192. Ep. 103, Mad Monster, 1942 /w Commando Cody, Part 2

Movie pain meter: High
Best riff: “That’s the most casually dressed monster I’ve ever seen.”

In the earliest MST3k episodes, the writers seemed less concerned on picking “entertaining” films and more focused on picking “painful” films. That’s all well and good for a series where the entire premise is torturing a man and his robots via movies, but as for the audience, we’re here to laugh. Mad Monster, a 1942 poverty row-esque horror film starring no one of note (besides Glenn Strange, who played Frankenstein for Universal a few times), is just the type of film that later-era MST3k would likely have ignored as too bland, weathered and uninteresting. The audio is pretty bad, the action drags, and dead air between riffs is far too noticeable. Overall, though, this episode is simply more forgettable than it is painful. You’ll watch it, and then not be able to remember any of it afterward.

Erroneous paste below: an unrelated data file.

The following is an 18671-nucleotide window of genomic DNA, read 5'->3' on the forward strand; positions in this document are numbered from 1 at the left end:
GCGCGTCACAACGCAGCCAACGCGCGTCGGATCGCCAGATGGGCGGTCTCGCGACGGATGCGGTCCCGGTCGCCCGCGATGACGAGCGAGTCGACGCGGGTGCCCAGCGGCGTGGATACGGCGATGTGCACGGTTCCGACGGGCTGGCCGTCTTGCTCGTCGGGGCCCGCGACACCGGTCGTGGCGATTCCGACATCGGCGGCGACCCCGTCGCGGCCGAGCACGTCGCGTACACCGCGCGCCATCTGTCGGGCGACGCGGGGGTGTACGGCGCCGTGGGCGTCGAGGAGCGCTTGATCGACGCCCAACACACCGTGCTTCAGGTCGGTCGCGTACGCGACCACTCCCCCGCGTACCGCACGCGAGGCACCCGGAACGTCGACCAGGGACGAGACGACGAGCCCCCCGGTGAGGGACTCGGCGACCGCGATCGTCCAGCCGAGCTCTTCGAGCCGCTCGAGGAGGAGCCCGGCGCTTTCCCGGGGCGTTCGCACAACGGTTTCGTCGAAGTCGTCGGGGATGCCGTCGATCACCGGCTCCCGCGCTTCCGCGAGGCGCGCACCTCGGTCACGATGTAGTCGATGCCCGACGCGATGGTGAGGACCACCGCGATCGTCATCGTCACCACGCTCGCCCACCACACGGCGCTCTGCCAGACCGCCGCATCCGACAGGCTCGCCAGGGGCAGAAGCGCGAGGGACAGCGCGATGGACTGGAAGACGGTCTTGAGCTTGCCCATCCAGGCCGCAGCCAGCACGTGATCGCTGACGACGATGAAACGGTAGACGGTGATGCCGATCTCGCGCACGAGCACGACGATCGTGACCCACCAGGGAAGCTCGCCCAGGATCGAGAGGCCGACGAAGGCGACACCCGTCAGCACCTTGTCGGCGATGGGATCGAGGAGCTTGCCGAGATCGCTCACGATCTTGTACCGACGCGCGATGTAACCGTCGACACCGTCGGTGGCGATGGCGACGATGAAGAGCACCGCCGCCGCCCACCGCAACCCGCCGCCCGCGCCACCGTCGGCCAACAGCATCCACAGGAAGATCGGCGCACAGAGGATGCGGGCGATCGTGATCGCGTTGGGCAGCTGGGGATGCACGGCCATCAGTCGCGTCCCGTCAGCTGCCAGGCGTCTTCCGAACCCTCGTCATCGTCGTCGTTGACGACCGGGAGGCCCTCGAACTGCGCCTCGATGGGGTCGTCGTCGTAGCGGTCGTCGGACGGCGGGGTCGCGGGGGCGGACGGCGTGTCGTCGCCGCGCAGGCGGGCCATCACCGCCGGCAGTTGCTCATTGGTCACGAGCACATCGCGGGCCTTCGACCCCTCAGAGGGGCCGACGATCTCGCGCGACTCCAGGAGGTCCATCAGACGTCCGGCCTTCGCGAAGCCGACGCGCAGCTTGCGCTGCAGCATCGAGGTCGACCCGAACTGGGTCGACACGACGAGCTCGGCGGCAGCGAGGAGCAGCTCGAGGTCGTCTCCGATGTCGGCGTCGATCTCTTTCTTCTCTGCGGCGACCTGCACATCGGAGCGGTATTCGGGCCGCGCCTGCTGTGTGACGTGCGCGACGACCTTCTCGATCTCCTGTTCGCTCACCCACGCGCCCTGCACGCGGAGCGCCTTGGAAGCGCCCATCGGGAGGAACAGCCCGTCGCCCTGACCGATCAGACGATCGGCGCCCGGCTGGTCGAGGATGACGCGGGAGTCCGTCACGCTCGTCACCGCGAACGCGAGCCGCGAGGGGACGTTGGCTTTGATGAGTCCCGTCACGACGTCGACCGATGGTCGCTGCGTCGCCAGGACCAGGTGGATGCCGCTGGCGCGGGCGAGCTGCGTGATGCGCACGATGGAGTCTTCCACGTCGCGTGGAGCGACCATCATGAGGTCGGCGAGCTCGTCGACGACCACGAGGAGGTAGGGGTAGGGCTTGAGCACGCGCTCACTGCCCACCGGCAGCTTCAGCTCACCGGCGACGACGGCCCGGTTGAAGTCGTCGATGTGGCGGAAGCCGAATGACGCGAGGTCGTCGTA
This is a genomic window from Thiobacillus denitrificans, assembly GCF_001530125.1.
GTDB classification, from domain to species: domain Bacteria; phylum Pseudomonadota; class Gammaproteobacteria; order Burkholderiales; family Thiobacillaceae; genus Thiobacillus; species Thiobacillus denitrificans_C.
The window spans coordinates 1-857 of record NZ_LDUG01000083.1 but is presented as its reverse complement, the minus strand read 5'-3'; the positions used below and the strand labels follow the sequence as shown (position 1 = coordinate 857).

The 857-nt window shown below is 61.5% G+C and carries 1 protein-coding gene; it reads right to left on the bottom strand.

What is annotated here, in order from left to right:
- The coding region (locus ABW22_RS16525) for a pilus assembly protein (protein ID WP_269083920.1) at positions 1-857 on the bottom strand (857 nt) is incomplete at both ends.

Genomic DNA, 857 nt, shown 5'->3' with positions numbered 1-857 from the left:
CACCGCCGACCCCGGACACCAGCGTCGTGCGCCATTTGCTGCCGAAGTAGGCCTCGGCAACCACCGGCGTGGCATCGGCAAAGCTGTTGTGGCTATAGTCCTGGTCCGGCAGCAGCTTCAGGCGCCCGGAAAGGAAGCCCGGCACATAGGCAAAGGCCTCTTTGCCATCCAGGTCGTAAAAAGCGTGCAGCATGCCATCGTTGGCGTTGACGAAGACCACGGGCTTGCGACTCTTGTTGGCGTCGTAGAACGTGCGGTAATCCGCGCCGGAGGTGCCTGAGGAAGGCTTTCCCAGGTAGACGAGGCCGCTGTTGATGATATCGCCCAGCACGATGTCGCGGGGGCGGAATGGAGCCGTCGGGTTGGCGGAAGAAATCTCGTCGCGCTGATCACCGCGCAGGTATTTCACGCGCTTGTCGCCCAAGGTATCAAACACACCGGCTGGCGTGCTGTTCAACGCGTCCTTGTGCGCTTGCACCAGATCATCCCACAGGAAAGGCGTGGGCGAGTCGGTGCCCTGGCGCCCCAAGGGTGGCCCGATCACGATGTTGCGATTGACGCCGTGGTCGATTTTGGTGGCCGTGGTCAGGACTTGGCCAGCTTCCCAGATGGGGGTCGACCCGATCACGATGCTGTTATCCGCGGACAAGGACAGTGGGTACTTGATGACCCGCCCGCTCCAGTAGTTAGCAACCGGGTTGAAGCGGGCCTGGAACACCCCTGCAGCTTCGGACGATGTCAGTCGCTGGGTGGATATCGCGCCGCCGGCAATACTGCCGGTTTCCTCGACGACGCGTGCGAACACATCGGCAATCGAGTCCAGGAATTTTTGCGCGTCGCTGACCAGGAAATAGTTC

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191. Ep. 314, Mighty Jack, 1968

Movie pain meter: Extreme
Best riff: “Oh man, they’re swimming right through Robert Schuller’s Crystal Cathedral!”

Tedium and pain, made malleable in the furnaces of hell, came together to forge the film that is Mighty Jack. Lord, this is a nigh-on unbearable Japanese movie, wherein the secret spy organization Mighty Jack fights the evil organization Q with the help of their magical toy submarine. That kind of makes it sound entertaining, but I assure you that it is anything but. The sheer amount of repeated shots and slowwwwwwwwwww banked turns executed by the little flying jet/submarine hybrid vehicle is beyond belief. The repetitive nature starts out annoying and then becomes truly tortuous. The crew tries their best, but the film is so unintelligible that it becomes a chore to continue watching as the SAME DAMN SHOTS are used over and over and over again. The episode at least has one great host segment, wherein the crew perform that beloved sea shanty of old, “Slow the Plot Down.” To quote: “We’ll scuttle the story and run her aground. We’ll try so hard to slow the plot down!”